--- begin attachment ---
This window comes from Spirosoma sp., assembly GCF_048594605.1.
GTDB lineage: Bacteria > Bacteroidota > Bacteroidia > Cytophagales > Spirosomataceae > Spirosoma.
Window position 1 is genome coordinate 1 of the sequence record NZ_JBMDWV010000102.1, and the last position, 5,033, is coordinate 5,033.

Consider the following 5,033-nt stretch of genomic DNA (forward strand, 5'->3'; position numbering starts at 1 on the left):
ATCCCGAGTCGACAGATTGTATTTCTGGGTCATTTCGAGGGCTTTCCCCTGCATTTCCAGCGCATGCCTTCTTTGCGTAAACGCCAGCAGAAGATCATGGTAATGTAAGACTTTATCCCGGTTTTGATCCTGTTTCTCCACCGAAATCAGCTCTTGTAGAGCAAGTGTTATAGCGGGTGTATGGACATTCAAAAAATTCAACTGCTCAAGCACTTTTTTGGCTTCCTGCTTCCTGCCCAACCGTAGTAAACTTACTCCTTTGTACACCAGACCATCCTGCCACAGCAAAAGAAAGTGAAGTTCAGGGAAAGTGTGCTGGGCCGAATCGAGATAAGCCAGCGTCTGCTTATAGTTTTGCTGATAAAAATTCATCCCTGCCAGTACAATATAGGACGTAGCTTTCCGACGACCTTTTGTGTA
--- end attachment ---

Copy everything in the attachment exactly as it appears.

This window comes from Spirosoma sp., assembly GCF_048594605.1.
GTDB lineage: Bacteria > Bacteroidota > Bacteroidia > Cytophagales > Spirosomataceae > Spirosoma.
Window position 1 is genome coordinate 1 of the sequence record NZ_JBMDWV010000102.1, and the last position, 5,033, is coordinate 5,033.

Consider the following 5,033-nt stretch of genomic DNA (forward strand, 5'->3'; position numbering starts at 1 on the left):
ATCCCGAGTCGACAGATTGTATTTCTGGGTCATTTCGAGGGCTTTCCCCTGCATTTCCAGCGCATGCCTTCTTTGCGTAAACGCCAGCAGAAGATCATGGTAATGTAAGACTTTATCCCGGTTTTGATCCTGTTTCTCCACCGAAATCAGCTCTTGTAGAGCAAGTGTTATAGCGGGTGTATGGACATTCAAAAAATTCAACTGCTCAAGCACTTTTTTGGCTTCCTGCTTCCTGCCCAACCGTAGTAAACTTACTCCTTTGTACACCAGACCATCCTGCCACAGCAAAAGAAAGTGAAGTTCAGGGAAAGTGTGCTGGGCCGAATCGAGATAAGCCAGCGTCTGCTTATAGTTTTGCTGATAAAAATTCATCCCTGCCAGTACAATATAGGACGTAGCTTTCCGACGACCTTTTGTGTA